(Time) Don’t Let Them Smell You Sweat: You’ll Seem Untrustworthy
There’s a reason why you should never let ‘em see — or smell — you sweat. You appear not just less confident, but less competent and less trustworthy as well.
It’s not exactly a revelation, but it is sobering — women are judged differently based on their sweat, according to a new study published in PLOS ONE. Experts in the field of perspiration have broken sweat down into three types: sweat from exercise, sweat in response to heat, and sweat from stress. Each is driven by a slightly different body process — exercise and heat sweat come from the body’s eccrine glands, which pump out clear, odorless water on the surface of the skin that is tinged with a bit of salt (these are the glands responsible for damp foreheads and clammy palms and feet). Stress sweat, however, comes from the more hirsute regions of the body — think scalp, armpits and groin — and is saturated with fats. Those aren’t odoriferous per se, but they serve as food for the bacteria that blanket the skin, and it’s those bugs that emit the hallmark BO signalling sweat under pressure.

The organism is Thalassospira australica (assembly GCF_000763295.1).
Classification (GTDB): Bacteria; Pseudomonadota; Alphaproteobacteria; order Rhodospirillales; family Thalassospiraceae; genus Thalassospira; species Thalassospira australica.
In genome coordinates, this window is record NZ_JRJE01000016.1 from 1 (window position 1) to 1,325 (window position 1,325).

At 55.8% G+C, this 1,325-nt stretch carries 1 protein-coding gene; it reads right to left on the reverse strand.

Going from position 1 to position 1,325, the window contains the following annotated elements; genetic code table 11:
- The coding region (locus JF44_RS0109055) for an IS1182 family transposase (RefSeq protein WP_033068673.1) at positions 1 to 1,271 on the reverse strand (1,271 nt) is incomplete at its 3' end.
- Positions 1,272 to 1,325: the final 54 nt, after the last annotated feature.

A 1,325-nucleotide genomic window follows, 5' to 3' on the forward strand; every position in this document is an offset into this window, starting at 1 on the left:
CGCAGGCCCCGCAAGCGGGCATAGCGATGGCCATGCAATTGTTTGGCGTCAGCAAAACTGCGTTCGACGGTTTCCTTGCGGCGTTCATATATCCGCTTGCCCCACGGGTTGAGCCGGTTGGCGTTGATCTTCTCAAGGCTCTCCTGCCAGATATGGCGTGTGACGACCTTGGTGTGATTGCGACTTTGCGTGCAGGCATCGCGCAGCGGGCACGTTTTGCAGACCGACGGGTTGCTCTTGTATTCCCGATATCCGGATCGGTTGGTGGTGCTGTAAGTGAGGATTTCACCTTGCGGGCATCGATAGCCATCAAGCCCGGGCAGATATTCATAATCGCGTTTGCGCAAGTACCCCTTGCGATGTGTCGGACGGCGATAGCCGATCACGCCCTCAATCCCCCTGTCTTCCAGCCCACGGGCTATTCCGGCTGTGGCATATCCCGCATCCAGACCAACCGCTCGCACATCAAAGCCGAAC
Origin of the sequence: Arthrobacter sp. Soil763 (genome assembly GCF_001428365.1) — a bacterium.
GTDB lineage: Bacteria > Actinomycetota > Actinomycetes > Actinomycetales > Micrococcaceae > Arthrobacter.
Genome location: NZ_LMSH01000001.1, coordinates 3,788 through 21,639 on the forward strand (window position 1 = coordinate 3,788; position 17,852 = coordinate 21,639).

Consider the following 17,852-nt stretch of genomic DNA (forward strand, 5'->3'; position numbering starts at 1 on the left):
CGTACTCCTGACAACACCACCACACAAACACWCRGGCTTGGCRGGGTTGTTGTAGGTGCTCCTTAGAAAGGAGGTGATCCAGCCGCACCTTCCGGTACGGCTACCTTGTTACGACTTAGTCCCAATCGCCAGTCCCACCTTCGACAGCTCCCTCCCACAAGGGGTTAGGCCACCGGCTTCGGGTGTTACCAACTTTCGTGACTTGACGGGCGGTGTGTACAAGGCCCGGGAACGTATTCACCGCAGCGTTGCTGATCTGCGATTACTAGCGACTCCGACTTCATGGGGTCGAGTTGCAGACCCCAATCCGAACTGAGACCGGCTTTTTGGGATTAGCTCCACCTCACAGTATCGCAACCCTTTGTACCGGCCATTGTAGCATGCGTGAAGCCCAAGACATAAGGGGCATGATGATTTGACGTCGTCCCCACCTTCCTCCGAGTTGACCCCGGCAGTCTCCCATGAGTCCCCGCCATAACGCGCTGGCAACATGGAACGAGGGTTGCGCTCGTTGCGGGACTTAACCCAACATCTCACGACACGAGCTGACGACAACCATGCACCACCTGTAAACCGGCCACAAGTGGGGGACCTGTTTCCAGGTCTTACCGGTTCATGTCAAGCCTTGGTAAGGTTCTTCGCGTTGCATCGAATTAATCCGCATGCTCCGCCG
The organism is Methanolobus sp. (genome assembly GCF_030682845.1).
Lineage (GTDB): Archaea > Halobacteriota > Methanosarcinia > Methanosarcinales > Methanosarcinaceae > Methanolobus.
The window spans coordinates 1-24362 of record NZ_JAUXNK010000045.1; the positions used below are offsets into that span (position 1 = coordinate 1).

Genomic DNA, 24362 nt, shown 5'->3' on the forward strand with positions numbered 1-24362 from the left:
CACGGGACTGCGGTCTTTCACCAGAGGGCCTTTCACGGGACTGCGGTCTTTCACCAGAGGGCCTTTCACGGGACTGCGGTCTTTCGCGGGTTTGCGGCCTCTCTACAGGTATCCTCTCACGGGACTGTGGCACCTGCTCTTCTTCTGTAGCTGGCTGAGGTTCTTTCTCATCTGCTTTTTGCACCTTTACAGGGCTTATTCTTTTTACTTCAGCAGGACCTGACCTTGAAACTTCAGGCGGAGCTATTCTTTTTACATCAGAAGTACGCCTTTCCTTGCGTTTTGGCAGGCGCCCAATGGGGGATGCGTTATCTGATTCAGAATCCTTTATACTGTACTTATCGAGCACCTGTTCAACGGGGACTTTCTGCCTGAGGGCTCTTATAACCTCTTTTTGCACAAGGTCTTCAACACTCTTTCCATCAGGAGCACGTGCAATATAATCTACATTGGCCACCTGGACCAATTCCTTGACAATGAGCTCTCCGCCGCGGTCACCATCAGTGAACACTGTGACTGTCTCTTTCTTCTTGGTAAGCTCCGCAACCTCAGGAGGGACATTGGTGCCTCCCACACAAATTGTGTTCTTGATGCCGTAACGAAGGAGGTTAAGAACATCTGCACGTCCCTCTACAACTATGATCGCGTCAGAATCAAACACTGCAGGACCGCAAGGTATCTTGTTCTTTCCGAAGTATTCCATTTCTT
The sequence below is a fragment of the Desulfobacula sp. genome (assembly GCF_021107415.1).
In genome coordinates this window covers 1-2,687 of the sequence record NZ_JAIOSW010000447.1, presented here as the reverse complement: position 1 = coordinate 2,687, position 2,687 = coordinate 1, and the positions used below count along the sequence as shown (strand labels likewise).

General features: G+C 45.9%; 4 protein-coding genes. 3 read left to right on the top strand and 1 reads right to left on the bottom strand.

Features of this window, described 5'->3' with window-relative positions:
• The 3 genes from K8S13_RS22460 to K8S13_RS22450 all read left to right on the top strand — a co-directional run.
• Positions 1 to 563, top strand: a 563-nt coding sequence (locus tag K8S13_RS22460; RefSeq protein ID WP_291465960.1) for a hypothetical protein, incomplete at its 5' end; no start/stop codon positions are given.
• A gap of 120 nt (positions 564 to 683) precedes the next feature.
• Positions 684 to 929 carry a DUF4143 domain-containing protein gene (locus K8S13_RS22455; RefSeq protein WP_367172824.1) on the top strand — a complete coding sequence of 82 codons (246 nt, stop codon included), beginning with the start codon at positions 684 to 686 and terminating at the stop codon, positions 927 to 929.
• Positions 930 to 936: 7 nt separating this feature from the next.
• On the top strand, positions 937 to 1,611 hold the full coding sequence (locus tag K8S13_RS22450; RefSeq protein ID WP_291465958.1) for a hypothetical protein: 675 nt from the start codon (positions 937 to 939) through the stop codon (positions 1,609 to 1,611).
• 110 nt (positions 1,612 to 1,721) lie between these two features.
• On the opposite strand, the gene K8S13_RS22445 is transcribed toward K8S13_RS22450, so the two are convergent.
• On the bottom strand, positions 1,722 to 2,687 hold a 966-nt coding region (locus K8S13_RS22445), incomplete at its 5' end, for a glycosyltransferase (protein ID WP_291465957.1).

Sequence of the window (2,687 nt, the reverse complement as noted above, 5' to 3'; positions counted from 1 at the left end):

And according to scientists from Monell Chemical Senses Center, that odor also affects how people perceive the sweatee. While previous work suggested that people changed their emotional reactions toward others based on their odor, the latest study found that people may also judge others on their compatibility and trustworthiness according to their scent.